Climate change opening up the door for invasive species in the North

Invasive species are a more important issue as increasingly warm winters and wetter summers help grasslands and forests in the North grow like never before, changing the very fabric of the North’s ecosystem.

Warm winters and wetter summers allow new species to enter the ecosystem and allow old ones to spread

A warming north has meant animals are showing up in places they rarely have before, like the moose shown here in Paulatuk, N.W.T. (Submitted by James Ruben)

There's an invasion happening in the North and biologists have gathered in Yellowknife to see what they can do about it.

This week, biologists from the Northwest Territories, Yukon, Alaska and as far away as New York are in Yellowknife for the Pests, Pathogens and Invasive Species Symposium.

They're talking about how invasive species make their way to the region and what can be done about them.

It's become a more important issue as increasingly warm winters and wetter summers help grasslands and forests in the North grow like never before, changing the very fabric of the North's ecosystem, explained Bruce Bennett, the co-ordinator of the Yukon Conservation Data Centre. 

"Traditionally when you were looking at invasive species you were dealing with relatively stable habitats, grasslands or forests," Bennett said. "You weren't seeing those habitats shift, but that's what we're seeing."

Bruce Bennett participated in the Pests, Pathogens and Invasive Species Symposium in Yellowknife this week. He's sharing the experiences Yukon and Alaska have had dealing with invasive species. (Alex Brockman/CBC)

One presenter at the conference used Inuvik and Hay River as an example of this in action, he said. Sixty years ago, Hay River looked the way Inuvik looks today — and the wildlife living in those regions changed as a result.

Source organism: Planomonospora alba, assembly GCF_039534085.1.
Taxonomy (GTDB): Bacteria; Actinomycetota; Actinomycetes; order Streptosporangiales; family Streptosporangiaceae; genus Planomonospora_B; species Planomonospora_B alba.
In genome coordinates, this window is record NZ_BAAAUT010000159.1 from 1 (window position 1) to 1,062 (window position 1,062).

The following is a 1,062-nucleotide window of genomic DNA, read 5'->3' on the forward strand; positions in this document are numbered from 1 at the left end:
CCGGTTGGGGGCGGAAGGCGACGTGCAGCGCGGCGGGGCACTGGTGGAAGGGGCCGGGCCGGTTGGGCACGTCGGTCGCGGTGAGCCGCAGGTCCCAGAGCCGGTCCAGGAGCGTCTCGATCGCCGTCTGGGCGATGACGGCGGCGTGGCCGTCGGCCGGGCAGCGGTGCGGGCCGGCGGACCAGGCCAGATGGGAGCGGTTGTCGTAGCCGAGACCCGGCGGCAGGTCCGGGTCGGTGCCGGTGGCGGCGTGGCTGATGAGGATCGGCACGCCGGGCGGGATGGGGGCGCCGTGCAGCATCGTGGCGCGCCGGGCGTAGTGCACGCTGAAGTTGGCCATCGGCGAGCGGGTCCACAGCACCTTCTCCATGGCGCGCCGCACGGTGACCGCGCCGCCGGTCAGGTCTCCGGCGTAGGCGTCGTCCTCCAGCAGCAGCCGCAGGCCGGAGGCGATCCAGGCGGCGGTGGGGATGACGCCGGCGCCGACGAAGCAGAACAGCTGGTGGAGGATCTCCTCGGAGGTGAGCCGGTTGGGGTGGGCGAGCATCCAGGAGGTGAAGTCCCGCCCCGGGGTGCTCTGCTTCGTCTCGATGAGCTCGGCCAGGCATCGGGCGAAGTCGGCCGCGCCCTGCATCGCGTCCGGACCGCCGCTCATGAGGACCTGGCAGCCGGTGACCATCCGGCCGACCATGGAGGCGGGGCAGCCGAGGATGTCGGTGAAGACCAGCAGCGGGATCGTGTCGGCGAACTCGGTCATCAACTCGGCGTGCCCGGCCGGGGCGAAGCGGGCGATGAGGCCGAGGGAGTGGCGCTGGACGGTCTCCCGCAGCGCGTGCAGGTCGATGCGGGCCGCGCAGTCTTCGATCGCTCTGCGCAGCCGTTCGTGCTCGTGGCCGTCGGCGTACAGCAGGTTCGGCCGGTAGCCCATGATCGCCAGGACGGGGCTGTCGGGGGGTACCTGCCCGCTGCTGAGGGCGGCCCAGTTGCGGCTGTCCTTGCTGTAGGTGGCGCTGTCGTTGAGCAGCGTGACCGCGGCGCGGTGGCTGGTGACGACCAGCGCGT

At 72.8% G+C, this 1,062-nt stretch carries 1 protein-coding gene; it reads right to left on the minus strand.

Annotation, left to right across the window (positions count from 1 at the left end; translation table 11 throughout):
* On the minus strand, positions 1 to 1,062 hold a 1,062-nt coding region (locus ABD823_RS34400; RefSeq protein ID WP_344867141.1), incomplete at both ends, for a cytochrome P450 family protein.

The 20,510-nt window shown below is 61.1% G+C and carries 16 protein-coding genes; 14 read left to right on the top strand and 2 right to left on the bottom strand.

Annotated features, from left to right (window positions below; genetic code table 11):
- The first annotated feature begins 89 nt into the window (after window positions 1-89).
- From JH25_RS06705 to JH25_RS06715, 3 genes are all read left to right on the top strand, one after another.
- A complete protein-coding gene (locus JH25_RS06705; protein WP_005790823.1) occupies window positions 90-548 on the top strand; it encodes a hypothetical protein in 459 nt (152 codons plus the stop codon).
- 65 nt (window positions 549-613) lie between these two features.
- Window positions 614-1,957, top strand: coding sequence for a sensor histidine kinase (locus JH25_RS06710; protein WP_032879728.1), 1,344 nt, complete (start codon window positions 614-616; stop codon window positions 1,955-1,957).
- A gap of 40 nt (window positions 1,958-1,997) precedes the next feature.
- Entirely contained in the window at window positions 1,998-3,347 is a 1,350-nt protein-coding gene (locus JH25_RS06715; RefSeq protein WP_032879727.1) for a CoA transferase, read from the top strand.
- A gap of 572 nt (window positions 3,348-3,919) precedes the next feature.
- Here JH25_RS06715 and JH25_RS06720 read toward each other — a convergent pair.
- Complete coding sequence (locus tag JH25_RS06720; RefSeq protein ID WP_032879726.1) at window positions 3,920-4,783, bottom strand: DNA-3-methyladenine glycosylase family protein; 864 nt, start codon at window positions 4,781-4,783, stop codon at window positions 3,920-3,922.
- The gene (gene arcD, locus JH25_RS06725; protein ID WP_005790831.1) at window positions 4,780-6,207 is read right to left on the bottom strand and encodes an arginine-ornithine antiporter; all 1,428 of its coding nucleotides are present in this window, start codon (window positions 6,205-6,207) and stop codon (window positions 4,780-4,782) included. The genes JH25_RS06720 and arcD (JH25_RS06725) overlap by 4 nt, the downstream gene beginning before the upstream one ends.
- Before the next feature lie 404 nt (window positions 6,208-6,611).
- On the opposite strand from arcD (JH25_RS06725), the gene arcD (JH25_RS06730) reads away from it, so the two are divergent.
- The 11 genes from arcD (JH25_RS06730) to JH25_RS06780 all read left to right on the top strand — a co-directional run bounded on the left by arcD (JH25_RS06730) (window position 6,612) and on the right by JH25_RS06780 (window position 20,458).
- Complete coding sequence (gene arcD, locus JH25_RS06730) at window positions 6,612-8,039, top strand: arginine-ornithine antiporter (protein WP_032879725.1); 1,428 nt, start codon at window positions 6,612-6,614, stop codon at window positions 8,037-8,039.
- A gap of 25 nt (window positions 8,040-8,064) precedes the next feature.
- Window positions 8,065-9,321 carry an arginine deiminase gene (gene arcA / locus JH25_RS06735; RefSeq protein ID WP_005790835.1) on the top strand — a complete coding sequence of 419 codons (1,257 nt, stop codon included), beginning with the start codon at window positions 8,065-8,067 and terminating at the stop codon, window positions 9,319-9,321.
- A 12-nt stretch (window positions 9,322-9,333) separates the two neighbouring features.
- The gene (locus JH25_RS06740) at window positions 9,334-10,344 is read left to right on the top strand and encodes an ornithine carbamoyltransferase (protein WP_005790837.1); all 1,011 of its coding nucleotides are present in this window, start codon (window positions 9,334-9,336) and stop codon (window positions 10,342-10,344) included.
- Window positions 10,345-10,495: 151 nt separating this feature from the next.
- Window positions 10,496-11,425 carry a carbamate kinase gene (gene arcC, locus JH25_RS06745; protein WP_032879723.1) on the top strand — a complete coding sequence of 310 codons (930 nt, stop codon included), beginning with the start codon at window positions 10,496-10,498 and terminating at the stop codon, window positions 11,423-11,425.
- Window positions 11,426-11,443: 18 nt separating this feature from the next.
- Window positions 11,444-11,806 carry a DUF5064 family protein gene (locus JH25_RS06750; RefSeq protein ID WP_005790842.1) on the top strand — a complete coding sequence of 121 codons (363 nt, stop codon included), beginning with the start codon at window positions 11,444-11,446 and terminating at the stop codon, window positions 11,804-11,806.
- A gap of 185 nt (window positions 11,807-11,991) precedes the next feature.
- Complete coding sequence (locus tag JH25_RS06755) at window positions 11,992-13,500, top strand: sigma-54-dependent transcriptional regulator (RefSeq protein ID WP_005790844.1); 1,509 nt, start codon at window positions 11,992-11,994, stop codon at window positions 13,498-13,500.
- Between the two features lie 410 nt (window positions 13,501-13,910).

In Yukon, the boreal forest expanded and shrubs cover grassland and tundra that had never seen them before, he said. This allows species from Southern Canada to come north, but also gives northern animals the habitat to move to areas they'd never been before.

Last spring, Inuvialuit hunter Richard Gruben trapped a beaver near the Arctic Coast near Tuktoyaktuk, the first time he'd ever seen one in the region.

Bennett had a similar experience with moose in Yukon's north slope region. When he first arrived in the territory in the 1990s, moose weren't known to be in the region, but within the last 20 years there are whole herds living there, he said.

"There will be winners and losers and it affects more than our buildings and roads, it affects our environment," Bennett said.

Bennett is participating in the forum to help explain what Yukon and Alaska have done to officials in the Northwest Territories who hope to start an invasive species council. That council would help control, monitor and prevent the spread of pests and invasive species in the territory.

"We want to look at a plan on how to identify what the issues are, what the risks are, what harm these species might be doing and the best steps in finding solutions," he said. 


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